World’s No.1 interview question & how to give a great answer

The advice given in this article is provided by Victor Ng, Certified executive coach, contributor at Business Insider and former C-suite executive of a large global corporation. Now he shares lessons on professional development at

‘What was your dream job when you were a child and how close are you to it?’

Let’s break down the questions in to two parts: ‘Your dream job when you were a child’ and ‘how close are you’.

The first part lets me know WHAT excites the candidate at their very core (as a child).

When were children things were a lot simpler. We always knew what we wanted to be when we grew up, and it sure wasn’t decided by annual incentive schemes or corporate insurance plans. You were brave, so you wanted to be a fireman. You were kind and compassionate, so you wanted to be a nurse. You liked muscles and tights, so you wanted to be a WWE wrestler. It wasn’t complicated. It was the real you wanting to be the future you. It doesn’t matter if the candidate’s dream job was an actor playing a cowboy in the wild west. It does matter, however, that he’s inspired by heroism, creativity and showmanship.

The second is to know WHERE the candidate sees themself in their journey (as an adult).

Your childhood dream happens to be a long time ago. Along the way, life happened – family, friends, the economy, money – they somehow conspired to derail those dreams. We forgot what we wanted to be when we grow up, when we grew up.

Again, how far the candidate is from his / her childhood dream job is no indication of their hireability but rather, their confidence in the direction they’re moving in their career.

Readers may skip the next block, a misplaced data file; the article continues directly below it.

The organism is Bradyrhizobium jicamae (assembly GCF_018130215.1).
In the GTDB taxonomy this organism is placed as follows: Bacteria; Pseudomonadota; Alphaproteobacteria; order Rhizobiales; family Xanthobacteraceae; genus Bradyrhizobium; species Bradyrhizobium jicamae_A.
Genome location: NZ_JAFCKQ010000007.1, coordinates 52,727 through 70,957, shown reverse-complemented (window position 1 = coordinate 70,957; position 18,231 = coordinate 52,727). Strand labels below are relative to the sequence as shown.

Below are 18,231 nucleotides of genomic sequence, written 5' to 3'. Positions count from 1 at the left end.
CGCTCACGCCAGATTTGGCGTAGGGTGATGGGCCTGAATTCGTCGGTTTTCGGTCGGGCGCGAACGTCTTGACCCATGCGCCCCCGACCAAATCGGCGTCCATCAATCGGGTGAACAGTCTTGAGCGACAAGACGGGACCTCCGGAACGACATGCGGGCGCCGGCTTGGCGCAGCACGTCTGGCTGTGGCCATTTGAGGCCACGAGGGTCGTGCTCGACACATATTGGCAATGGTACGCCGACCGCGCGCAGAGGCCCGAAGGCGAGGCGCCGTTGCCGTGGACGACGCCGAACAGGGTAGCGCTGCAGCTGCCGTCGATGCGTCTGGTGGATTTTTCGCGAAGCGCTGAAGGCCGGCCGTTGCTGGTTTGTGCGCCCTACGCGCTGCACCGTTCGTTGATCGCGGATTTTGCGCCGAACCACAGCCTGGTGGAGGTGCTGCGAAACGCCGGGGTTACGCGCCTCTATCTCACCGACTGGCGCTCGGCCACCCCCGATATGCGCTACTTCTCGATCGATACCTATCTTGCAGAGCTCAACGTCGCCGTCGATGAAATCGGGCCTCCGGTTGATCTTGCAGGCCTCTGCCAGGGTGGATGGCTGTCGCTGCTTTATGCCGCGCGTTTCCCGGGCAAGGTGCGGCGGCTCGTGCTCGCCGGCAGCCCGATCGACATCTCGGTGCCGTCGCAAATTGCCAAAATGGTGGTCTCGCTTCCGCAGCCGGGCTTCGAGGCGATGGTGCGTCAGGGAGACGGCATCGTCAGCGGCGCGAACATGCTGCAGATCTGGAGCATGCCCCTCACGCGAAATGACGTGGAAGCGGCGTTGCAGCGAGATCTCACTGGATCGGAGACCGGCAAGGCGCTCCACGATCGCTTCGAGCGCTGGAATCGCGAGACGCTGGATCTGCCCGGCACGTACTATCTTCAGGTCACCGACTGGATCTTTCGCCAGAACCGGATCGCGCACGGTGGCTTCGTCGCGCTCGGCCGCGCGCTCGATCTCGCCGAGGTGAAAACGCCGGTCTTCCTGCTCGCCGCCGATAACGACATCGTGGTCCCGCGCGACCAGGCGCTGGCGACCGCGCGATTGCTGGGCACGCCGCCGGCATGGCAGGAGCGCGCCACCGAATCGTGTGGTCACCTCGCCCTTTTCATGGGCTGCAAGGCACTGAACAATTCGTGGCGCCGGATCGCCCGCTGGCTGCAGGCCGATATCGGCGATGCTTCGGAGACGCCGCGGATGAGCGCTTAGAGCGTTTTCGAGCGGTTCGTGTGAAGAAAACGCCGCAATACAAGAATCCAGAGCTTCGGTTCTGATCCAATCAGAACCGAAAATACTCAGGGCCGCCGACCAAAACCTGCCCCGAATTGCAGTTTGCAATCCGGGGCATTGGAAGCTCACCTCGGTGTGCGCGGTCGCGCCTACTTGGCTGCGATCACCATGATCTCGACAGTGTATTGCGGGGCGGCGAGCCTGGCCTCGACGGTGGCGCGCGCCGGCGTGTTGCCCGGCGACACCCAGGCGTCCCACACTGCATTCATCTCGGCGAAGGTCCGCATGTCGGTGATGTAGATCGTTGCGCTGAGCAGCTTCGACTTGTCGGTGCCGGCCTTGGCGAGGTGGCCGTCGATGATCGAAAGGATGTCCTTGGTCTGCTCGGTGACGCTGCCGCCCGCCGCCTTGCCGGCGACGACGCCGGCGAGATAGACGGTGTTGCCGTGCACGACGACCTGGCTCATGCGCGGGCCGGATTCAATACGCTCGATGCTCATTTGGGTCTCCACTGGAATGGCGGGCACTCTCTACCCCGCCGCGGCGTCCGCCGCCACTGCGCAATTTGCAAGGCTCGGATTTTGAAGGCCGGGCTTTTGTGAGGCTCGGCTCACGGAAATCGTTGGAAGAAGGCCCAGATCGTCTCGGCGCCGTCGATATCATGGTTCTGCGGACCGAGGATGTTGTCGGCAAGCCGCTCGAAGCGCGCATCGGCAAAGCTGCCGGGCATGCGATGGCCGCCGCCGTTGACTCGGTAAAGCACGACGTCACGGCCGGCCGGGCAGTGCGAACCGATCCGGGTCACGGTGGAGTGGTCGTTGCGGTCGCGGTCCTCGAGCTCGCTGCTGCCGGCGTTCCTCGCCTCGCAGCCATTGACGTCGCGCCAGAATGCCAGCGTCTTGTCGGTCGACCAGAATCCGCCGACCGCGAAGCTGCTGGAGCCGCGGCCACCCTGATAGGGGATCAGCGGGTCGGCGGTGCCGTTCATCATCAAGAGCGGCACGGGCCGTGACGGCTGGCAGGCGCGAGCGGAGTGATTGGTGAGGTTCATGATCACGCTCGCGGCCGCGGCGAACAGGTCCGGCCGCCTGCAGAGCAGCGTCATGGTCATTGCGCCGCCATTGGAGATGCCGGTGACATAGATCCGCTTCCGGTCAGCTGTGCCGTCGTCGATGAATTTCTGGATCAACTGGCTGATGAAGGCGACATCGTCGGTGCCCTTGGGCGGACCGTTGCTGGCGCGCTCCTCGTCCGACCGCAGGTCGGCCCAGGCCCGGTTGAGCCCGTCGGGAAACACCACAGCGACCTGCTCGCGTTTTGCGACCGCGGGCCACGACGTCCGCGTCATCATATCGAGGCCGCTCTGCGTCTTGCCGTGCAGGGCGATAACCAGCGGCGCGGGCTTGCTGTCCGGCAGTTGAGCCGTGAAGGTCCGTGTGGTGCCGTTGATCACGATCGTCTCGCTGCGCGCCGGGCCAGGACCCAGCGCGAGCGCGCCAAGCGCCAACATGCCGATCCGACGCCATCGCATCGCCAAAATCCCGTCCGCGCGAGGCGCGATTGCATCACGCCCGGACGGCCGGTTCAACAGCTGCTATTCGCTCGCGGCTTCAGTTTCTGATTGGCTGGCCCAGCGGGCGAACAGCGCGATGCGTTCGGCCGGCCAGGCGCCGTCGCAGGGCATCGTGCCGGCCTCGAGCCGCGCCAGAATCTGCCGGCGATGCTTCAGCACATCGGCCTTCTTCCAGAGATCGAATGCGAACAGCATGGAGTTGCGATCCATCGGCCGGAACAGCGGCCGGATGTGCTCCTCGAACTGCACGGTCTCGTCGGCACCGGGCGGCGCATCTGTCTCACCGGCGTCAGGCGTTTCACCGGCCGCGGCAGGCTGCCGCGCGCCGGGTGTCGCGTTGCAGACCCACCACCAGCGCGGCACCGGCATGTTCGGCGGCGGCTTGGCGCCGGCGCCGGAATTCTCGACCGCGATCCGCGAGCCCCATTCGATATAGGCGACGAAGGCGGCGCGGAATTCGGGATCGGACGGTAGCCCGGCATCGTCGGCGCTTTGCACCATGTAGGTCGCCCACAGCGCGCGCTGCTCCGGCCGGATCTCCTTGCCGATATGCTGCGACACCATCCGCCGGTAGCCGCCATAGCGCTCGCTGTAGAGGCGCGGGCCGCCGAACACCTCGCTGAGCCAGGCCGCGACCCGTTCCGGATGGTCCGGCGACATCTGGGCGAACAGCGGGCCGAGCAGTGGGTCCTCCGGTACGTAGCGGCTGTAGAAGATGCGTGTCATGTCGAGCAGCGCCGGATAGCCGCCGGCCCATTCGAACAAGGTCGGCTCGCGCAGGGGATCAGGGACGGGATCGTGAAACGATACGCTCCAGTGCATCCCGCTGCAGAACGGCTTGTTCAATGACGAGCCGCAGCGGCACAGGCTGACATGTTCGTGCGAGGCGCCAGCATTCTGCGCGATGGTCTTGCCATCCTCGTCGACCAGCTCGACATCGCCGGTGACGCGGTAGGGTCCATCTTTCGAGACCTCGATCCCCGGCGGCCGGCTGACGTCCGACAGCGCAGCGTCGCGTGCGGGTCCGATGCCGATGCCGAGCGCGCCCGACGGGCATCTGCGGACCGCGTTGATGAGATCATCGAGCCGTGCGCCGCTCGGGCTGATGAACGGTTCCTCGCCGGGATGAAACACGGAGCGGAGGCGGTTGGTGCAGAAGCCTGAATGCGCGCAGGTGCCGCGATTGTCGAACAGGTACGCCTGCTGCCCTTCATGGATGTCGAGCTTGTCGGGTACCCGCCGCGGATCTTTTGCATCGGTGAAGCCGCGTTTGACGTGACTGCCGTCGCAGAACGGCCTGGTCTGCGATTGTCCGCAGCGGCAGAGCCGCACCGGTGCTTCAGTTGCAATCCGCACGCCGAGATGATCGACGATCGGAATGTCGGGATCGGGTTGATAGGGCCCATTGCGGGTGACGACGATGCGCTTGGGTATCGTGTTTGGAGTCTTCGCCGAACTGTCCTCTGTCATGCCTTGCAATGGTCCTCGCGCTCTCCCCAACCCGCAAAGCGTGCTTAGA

For example, she could be nowhere close to her childhood dream of being a wildlife explorer, but she can tell me how that dream taught her that difficult goals are worth pursuing, such as being the industry’s youngest CEO.

Why does this interview question work so well?

  1. It provides an opportunity for the candidate to show authenticity. This peels away the polished corporate veneer many candidates slather themselves with before an interview, inviting them to open up to show their true selves. Slick answers like ‘Ive always wanted to be an account manager since I was a kid and I’m this close to fulfilling my dream, if you’d agree I deserve the honour’ make my eyes glaze over and think how much longer should the interview last.
  2. It reveals how the candidate views aspiration. Not that I’d ever fault a candidate for not pursuing his childhood ambition, but it’d be interesting to hear how his dream has affected his worldview, his self-awareness, or his true calling.
  3. It lets me know if the candidate has imagination. As kids, reality and imagination have very blurred lines. Think border-crossing doctors saving impoverished villagers with his trusty medi-kit, or the world’s best singer who performs with her pet parrot. Hearing the candidate’s dream job as a kid gives me insight into her audacity and even pragmatism. But hey, if she says she had always wanted to be a tax collector, I’d be all ears to hear why.
  4. It allows the candidate to tell a story. A candidate might take the chance to share not just what their childhood dream job was, but why it was so. We are the ultimate authority on ourselves, and if there’s one story you can tell, it’d be a brief story of how you decided that you wanted to be a fireman when you were five.
  5. It lets me observe how the candidate describes something they used to be passionate about. You can tell a lot by how someone talks about their dream, even a childhood one. Do they smile wistfully as they remember their naivety? Does their voice betray a tinge of sadness or anger when they realised it was out of reach? Are they sitting there trying to make up something inspiring for the interview? 

As with most interview questions, how you answer it matters more than what you answer. The best answers show authenticity, vulnerability and passion. Remember, an interview is the chance to show the person behind the professional – be one.

Click here for Victor Ng’s compelling story and how he can help you progress in your chosen career…


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